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The term perceptual closure refers to the neural processes responsible for “filling-in” missing information in the visual image under highly adverse viewing conditions such as fog or camouflage. Here we used a closure task that required the participants to identify barely recognizable fragmented line-drawings of common objects. Patients with schizophrenia have been shown to perform poorly on this task. Following priming, controls and importantly patients can complete the line-drawings at greater levels of fragmentation behaviorally, suggesting an improvement in their ability to performthe task. Closure phenomena have been shown to involve a distributed network of cortical regions, notably the lateral occipital complex (LOC) of the ventral visual stream, dorsal visual stream (DS), hippocampal formation (HIPP) and the prefrontal cortex (PFC). We have previously demonstrated the failure of closure processes in schizophrenia and shown that the dysregulation in the sensory information transmitted to the prefrontal cortex plays a critical role in this failure. Here, using a multimodal imaging approach in patients, combining event related electrophysiological recordings (ERP) and functional magnetic resonance imaging (fMRI), we characterize the spatiotemporal dynamics of priming in perceptual closure. Using directed functional connectivitymeasures we demonstrate that priming modifies the network-level interactions between the nodes of closure processing in a manner that is functionally advantageous to patients resulting in the mitigation of their deficit in perceptual closure.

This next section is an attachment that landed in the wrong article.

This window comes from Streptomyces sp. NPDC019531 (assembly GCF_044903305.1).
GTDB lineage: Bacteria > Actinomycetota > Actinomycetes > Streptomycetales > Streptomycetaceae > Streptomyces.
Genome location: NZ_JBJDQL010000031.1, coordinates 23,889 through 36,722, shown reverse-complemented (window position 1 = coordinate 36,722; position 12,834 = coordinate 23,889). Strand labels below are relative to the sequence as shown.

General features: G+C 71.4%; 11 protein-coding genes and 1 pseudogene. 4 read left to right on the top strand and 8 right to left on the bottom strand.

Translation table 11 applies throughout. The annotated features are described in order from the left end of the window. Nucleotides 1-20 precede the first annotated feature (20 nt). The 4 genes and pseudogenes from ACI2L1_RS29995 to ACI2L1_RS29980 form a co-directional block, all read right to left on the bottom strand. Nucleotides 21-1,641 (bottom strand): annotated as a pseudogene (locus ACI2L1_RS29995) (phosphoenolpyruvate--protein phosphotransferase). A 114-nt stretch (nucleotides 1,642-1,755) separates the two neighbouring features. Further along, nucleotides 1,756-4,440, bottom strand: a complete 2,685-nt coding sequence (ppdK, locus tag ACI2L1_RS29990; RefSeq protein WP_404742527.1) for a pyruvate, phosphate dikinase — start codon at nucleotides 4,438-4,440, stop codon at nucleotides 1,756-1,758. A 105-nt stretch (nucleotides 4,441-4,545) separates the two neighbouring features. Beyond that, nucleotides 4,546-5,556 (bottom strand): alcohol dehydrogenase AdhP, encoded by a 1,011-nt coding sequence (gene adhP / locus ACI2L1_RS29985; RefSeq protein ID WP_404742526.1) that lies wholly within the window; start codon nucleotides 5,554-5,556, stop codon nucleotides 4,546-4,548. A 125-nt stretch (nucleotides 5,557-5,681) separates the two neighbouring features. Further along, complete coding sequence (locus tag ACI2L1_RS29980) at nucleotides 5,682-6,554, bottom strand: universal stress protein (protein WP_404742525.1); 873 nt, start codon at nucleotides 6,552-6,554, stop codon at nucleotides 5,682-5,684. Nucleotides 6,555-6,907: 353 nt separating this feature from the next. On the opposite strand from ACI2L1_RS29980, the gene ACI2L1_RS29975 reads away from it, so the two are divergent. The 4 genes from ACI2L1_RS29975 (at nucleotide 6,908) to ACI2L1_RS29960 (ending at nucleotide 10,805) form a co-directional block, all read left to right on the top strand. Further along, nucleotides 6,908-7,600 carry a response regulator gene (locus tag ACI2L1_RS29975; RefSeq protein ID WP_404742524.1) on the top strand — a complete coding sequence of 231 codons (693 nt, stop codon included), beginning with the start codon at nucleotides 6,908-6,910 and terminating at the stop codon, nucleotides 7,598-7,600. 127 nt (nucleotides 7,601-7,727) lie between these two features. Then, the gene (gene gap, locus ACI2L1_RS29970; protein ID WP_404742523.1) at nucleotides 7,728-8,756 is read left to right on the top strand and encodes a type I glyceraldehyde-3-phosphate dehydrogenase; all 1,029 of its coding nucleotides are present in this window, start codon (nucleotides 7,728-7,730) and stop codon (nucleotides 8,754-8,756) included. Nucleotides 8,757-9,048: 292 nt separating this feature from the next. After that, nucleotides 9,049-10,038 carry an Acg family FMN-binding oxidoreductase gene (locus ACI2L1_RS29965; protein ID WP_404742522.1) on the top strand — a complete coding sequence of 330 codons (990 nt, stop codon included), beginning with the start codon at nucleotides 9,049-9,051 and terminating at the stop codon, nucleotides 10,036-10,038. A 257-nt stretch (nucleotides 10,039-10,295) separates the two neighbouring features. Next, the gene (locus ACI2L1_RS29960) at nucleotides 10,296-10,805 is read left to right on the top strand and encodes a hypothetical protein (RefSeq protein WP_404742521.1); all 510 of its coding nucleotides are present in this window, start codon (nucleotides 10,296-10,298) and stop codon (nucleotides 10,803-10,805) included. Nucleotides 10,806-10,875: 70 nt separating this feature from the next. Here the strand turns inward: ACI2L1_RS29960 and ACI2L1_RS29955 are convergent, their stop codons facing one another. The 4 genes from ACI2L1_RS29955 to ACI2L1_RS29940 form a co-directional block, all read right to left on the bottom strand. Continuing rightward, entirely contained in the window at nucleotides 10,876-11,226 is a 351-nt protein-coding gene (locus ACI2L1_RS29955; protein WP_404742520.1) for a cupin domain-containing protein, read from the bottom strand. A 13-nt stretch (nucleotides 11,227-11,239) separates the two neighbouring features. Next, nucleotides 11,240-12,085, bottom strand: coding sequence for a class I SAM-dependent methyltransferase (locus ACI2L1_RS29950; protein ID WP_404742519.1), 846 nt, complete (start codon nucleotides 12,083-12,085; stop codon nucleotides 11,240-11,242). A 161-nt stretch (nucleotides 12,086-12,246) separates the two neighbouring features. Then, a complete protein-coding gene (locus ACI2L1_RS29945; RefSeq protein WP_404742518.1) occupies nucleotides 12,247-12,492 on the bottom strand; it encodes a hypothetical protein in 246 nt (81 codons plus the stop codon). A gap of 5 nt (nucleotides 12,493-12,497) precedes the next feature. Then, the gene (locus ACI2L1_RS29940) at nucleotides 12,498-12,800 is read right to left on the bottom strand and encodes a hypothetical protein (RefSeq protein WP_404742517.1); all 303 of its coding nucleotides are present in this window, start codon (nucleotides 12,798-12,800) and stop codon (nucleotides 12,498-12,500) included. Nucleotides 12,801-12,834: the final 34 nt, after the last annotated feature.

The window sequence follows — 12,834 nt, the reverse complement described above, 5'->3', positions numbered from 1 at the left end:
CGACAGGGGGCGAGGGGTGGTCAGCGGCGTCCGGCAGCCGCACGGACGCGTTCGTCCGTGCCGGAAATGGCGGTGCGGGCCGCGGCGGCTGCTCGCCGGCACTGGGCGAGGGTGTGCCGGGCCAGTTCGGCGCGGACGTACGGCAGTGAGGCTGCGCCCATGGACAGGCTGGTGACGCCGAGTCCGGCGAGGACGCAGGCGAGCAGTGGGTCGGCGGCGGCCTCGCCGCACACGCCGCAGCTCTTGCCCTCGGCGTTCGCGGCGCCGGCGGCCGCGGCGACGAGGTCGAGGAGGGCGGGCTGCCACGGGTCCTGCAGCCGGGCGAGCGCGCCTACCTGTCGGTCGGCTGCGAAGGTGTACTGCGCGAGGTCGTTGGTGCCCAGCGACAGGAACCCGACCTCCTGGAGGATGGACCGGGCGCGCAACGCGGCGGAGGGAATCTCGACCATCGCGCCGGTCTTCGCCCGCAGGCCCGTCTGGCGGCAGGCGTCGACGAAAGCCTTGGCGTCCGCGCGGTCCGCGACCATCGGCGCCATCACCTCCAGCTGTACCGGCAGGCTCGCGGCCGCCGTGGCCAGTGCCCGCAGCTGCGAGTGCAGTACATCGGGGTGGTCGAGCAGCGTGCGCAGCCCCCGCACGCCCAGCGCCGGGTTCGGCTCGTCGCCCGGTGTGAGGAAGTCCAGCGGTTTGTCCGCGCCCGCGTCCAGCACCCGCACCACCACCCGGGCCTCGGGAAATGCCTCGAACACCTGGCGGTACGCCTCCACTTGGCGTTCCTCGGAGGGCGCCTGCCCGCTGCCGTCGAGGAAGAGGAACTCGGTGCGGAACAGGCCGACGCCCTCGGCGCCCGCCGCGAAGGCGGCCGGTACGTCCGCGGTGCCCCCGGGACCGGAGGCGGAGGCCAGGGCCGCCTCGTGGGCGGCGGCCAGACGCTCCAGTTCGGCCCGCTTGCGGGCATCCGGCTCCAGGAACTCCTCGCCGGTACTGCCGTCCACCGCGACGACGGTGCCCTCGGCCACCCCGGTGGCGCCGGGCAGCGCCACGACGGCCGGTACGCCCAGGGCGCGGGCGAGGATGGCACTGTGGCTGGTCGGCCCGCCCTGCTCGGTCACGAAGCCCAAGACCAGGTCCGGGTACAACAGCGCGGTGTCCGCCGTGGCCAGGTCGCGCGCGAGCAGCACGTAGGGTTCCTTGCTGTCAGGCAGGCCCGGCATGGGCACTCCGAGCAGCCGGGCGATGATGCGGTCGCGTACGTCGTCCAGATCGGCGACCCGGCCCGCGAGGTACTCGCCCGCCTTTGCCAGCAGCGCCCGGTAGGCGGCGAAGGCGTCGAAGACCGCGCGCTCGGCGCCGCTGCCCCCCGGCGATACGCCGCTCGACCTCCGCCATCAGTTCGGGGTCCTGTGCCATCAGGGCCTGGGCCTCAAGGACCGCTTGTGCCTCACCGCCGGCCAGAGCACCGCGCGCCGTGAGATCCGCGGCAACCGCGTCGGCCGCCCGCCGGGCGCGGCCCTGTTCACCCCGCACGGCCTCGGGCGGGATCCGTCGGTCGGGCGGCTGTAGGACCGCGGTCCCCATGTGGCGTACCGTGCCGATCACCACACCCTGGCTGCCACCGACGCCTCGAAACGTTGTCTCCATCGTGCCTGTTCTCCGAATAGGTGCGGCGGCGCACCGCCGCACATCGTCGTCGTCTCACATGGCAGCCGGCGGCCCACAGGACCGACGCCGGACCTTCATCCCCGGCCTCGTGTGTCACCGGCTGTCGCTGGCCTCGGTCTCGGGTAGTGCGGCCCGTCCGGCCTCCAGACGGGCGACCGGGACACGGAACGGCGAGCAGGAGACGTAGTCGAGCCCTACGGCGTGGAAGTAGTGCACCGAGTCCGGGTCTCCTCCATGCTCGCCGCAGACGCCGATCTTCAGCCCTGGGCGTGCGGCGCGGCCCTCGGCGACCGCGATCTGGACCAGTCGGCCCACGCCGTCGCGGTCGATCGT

This work was originally published in Frontiers in Psychiatry, available at

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